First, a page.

New York’s Appellate Division, Second Department, cleared up a question which apparently needed clarification: when an injured party receives a SUM award from an arbitrator, that award gets offset by whatever recovery the claimant made from the tortfeasor.
In Matter of Merchant v State Farm Ins. Company, 2020 NY Slip Op 01917 (Decided on March 18, 2020) petitioner commenced a proceeding to modify an arbitration award in the amount of $5,000 on her claim for supplemental uninsured/underinsured motorist (SUM) benefits, alleging that the arbitrator erred in offsetting the amount of damages sustained by $25,000, the amount she recovered from the insurance company which covered the other vehicle involved in the automobile accident. State Farm cross-petitioned to confirm the award. Supreme Court confirmed the award and the Appellate Division affirmed.
“Contrary to the petitioner’s contention, the arbitrator did not err in offsetting the amount of damages sustained by the amount received from the insurance company which covered the other vehicle involved in the accident. The purpose of SUM coverage is to provide the insured with the same level of protection he or she would provide to others were the injured a tortfeasor in a bodily injury accident. SUM coverage does not function as a stand-alone policy to fully compensate the insured for his or her injuries.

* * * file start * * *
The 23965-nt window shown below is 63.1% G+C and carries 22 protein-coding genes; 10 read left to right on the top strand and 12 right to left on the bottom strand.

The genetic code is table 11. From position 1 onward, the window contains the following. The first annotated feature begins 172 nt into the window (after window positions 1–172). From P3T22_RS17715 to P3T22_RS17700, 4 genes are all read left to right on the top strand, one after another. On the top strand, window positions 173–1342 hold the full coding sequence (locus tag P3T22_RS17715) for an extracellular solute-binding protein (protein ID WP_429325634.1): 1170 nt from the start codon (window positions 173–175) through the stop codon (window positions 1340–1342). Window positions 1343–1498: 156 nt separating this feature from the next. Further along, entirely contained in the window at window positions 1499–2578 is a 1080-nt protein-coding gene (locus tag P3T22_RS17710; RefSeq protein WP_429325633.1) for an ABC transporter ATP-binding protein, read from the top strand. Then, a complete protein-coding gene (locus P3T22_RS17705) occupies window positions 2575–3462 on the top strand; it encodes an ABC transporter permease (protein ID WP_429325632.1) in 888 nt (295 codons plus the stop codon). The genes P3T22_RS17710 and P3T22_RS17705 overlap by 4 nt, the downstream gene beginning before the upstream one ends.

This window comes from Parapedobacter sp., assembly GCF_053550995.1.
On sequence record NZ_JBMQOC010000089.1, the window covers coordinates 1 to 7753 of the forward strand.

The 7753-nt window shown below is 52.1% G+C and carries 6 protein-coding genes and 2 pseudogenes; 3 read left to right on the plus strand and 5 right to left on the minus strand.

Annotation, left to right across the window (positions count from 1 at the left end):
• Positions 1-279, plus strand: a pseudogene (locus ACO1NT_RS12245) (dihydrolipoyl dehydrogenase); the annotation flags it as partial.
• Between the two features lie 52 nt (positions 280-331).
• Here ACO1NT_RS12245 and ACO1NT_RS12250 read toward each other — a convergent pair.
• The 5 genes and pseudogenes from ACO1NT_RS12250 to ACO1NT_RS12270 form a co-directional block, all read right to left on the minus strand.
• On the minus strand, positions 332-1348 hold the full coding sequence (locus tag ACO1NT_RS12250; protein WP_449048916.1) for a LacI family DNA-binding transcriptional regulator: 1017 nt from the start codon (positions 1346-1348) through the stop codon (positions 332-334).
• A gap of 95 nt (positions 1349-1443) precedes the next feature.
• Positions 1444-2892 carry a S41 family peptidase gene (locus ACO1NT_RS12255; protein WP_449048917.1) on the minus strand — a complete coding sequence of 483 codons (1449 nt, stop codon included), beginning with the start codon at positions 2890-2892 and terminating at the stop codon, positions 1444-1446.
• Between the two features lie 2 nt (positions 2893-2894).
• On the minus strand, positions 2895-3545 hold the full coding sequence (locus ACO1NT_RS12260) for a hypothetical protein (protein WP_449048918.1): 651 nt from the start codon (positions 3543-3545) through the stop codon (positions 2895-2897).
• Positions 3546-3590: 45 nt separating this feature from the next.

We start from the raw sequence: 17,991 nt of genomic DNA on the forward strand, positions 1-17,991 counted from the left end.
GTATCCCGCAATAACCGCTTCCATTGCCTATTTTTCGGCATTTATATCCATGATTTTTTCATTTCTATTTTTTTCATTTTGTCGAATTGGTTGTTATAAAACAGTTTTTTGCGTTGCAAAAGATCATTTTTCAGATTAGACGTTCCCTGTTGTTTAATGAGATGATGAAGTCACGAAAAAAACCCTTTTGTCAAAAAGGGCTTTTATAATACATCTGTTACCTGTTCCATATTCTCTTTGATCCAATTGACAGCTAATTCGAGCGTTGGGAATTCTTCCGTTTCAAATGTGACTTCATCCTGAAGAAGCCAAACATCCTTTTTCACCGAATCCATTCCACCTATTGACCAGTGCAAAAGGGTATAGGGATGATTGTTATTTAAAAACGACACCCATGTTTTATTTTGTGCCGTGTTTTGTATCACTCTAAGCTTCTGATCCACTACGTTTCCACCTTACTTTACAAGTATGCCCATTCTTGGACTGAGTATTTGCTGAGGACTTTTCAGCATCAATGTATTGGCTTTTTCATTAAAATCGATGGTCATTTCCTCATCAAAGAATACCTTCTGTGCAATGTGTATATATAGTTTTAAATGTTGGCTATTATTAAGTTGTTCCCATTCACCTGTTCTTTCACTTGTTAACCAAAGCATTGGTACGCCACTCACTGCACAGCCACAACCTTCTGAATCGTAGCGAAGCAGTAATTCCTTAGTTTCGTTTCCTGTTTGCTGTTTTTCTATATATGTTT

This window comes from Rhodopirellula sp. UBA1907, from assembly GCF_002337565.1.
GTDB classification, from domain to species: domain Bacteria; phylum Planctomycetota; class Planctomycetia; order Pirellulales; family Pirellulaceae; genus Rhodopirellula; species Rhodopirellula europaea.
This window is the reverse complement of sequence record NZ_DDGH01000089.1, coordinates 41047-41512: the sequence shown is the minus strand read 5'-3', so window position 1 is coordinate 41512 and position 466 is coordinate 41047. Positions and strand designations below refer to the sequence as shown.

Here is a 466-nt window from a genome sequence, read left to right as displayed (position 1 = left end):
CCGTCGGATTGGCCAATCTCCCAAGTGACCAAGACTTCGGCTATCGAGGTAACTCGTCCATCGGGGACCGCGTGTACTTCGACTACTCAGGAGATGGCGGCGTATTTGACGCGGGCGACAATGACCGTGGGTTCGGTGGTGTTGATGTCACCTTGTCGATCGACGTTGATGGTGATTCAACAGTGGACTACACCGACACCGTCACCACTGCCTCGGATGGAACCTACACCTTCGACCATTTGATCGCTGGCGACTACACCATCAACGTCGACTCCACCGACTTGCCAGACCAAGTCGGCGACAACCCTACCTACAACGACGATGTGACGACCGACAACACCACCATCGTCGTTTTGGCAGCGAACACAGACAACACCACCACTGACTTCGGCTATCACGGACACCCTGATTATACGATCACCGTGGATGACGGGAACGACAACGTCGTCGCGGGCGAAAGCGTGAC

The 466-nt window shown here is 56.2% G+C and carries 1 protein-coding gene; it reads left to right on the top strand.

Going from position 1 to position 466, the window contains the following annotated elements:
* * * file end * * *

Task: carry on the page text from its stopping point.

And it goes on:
Comment: The SUM endorsement on your auto insurance policy is supplemental underinsured motorist coverage. By the terms of the coverage, and by design, it is intended to give the policyholder a level of first-party coverage over and above the “other guy’s” coverage — but only up to the value of the claimant’s injury.
Here’s how it works: you get into an accident where the “other guy” is at fault. The “other guy” has the minimum $25,000 per person/$50,000 per accident liability coverage. You have a policy with a $100,000 liability limit and $100,000 SUM coverage. You collect $25,000 from the other guy — his policy limit. Now you file for SUM arbitration against your own insurer. Say an arbitrator decides that your injury is worth $50,000. You already collected $25,000 from the other guy, so your SUM insurer pays you $25,000 as well — for a total of $50,000 at which the arbitrator valued your injury.
The mistake the claimant made in the above case is that he (and his attorney) thought that when the arbitrator valued her injury at $30,000, she thought she would get $30,000 in addition to the $25,000 she got from the tortfeasor. But that’s not how it works. The amount collected from the tortfeasor is deducted as an offset from SUM awards.
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